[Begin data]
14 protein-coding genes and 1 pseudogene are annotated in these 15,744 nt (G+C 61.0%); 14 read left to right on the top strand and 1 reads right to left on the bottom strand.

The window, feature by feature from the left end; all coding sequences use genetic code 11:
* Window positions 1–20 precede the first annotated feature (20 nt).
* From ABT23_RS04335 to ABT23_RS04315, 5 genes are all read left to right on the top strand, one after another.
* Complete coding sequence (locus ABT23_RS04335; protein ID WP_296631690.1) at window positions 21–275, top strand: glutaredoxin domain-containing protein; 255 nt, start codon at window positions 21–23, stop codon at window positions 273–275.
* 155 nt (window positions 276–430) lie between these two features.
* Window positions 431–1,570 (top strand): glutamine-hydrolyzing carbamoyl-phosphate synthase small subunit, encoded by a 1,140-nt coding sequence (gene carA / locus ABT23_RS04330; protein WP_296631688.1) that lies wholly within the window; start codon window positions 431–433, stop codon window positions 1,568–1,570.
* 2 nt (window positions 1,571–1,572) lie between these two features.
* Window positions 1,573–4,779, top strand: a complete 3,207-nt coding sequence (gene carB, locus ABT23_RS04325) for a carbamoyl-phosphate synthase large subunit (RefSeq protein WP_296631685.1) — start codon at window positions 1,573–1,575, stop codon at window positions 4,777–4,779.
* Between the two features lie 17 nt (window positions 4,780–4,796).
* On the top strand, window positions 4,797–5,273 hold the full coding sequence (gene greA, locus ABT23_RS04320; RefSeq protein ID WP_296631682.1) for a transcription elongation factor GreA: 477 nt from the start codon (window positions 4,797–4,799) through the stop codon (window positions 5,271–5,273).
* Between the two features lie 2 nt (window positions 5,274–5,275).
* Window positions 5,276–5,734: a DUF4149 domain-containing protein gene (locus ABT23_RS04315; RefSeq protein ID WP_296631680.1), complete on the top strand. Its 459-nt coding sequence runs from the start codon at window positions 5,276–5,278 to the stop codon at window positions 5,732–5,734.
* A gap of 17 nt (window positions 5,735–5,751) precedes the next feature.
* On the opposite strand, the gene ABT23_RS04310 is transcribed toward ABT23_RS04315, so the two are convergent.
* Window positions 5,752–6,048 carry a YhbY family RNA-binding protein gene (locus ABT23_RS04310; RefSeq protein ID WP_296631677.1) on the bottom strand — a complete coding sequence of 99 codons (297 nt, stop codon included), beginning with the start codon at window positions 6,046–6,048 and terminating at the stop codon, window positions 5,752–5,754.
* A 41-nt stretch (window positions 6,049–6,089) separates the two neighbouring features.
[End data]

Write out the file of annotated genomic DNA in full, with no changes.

14 protein-coding genes and 1 pseudogene are annotated in these 15,744 nt (G+C 61.0%); 14 read left to right on the top strand and 1 reads right to left on the bottom strand.

The window, feature by feature from the left end; all coding sequences use genetic code 11:
* Window positions 1–20 precede the first annotated feature (20 nt).
* From ABT23_RS04335 to ABT23_RS04315, 5 genes are all read left to right on the top strand, one after another.
* Complete coding sequence (locus ABT23_RS04335; protein ID WP_296631690.1) at window positions 21–275, top strand: glutaredoxin domain-containing protein; 255 nt, start codon at window positions 21–23, stop codon at window positions 273–275.
* 155 nt (window positions 276–430) lie between these two features.
* Window positions 431–1,570 (top strand): glutamine-hydrolyzing carbamoyl-phosphate synthase small subunit, encoded by a 1,140-nt coding sequence (gene carA / locus ABT23_RS04330; protein WP_296631688.1) that lies wholly within the window; start codon window positions 431–433, stop codon window positions 1,568–1,570.
* 2 nt (window positions 1,571–1,572) lie between these two features.
* Window positions 1,573–4,779, top strand: a complete 3,207-nt coding sequence (gene carB, locus ABT23_RS04325) for a carbamoyl-phosphate synthase large subunit (RefSeq protein WP_296631685.1) — start codon at window positions 1,573–1,575, stop codon at window positions 4,777–4,779.
* Between the two features lie 17 nt (window positions 4,780–4,796).
* On the top strand, window positions 4,797–5,273 hold the full coding sequence (gene greA, locus ABT23_RS04320; RefSeq protein ID WP_296631682.1) for a transcription elongation factor GreA: 477 nt from the start codon (window positions 4,797–4,799) through the stop codon (window positions 5,271–5,273).
* Between the two features lie 2 nt (window positions 5,274–5,275).
* Window positions 5,276–5,734: a DUF4149 domain-containing protein gene (locus ABT23_RS04315; RefSeq protein ID WP_296631680.1), complete on the top strand. Its 459-nt coding sequence runs from the start codon at window positions 5,276–5,278 to the stop codon at window positions 5,732–5,734.
* A gap of 17 nt (window positions 5,735–5,751) precedes the next feature.
* On the opposite strand, the gene ABT23_RS04310 is transcribed toward ABT23_RS04315, so the two are convergent.
* Window positions 5,752–6,048 carry a YhbY family RNA-binding protein gene (locus ABT23_RS04310; RefSeq protein ID WP_296631677.1) on the bottom strand — a complete coding sequence of 99 codons (297 nt, stop codon included), beginning with the start codon at window positions 6,046–6,048 and terminating at the stop codon, window positions 5,752–5,754.
* A 41-nt stretch (window positions 6,049–6,089) separates the two neighbouring features.